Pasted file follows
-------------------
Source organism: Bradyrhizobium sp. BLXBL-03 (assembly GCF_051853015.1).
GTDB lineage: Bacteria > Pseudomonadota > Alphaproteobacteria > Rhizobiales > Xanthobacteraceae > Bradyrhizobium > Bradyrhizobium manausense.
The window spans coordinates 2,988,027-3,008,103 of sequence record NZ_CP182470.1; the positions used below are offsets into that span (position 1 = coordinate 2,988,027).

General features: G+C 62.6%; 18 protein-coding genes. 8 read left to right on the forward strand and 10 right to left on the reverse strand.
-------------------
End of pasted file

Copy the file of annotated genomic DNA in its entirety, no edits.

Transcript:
Source organism: Bradyrhizobium sp. BLXBL-03 (assembly GCF_051853015.1).
GTDB lineage: Bacteria > Pseudomonadota > Alphaproteobacteria > Rhizobiales > Xanthobacteraceae > Bradyrhizobium > Bradyrhizobium manausense.
The window spans coordinates 2,988,027-3,008,103 of sequence record NZ_CP182470.1; the positions used below are offsets into that span (position 1 = coordinate 2,988,027).

General features: G+C 62.6%; 18 protein-coding genes. 8 read left to right on the forward strand and 10 right to left on the reverse strand.